They are the most familiar and common bears in North America. They are excellent tree climbers and are usually found in forests, but can also be found in mountains and swamps. They are very opportunistic eaters; they eat mostly food that they find in the wild, but they will also eat human food that they find at campsites, cabins or rural homes. If they get too used to eating only human food they can become quite dangerous, so don’t feed the bears! They are mostly solitary animals and their home range can be anywhere from 15-80 (39-207 km) square miles. Black bears are not true hibernators; they may wake up if disturbed during the winter. Like other bears, black bears will spend the winter in caves and dens, feeding on the fat they have built up during the fall and summer months. Black bears will hibernate for different lengths of time depending on the climate they live in. Females will give birth to two or three baby cubs in the winter and will nurse them until Spring. Black bears are born blind and stay with their very protective mother for about 2 years.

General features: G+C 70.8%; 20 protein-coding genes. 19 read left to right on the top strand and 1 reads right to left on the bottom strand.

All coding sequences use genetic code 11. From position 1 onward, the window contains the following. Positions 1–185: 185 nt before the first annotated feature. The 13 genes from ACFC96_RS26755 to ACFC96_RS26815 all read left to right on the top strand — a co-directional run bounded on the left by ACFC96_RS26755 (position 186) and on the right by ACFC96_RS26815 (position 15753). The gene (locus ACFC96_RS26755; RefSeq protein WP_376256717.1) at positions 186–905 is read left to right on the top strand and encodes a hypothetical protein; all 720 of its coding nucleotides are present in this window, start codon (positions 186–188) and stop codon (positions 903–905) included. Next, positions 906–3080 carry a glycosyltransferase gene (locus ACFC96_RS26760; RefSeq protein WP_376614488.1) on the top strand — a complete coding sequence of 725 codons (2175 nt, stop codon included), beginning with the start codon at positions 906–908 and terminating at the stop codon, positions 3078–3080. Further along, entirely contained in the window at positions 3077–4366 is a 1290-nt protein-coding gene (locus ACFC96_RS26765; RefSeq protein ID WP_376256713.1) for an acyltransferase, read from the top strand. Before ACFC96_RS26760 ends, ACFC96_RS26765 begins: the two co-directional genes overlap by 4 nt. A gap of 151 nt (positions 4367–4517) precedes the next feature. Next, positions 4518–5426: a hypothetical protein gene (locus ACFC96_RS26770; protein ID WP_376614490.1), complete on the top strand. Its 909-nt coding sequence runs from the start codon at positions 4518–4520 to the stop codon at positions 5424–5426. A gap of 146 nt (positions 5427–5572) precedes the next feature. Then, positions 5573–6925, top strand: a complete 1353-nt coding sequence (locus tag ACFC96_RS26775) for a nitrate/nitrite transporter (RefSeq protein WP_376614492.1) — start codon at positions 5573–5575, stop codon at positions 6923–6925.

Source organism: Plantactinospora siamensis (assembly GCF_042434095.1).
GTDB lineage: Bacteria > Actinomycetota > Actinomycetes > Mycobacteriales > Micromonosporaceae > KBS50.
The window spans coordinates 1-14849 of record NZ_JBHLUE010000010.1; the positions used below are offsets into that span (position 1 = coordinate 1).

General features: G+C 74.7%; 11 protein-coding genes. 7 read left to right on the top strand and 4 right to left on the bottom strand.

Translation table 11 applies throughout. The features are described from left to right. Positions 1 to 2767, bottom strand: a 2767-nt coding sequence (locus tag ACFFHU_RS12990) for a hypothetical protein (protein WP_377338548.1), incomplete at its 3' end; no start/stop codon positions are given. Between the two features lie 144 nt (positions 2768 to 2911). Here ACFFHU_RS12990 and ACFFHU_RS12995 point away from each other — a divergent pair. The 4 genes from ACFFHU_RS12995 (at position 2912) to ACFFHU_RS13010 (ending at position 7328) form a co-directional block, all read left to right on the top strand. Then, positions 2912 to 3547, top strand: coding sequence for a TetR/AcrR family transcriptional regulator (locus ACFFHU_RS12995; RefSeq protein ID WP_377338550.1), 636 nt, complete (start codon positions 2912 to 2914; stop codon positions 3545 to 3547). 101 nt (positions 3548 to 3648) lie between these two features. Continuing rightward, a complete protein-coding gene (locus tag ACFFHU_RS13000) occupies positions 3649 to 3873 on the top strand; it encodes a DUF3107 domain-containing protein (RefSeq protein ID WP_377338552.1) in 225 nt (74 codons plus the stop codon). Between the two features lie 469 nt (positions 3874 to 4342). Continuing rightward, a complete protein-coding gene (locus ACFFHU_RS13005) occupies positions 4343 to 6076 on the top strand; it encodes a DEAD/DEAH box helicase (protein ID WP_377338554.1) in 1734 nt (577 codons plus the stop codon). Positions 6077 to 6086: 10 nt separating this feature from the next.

|Diet||Omnivore: Grass roots, Berries, Insects, Fish, Carrion|
|Size||5 - 6 feet|
|Weight||200-600 lbs (90-270 kg)|
|Average Life Span||20 years|
|Group Name||Sloth or Sleuth|
|Protection Status||Not Threatened|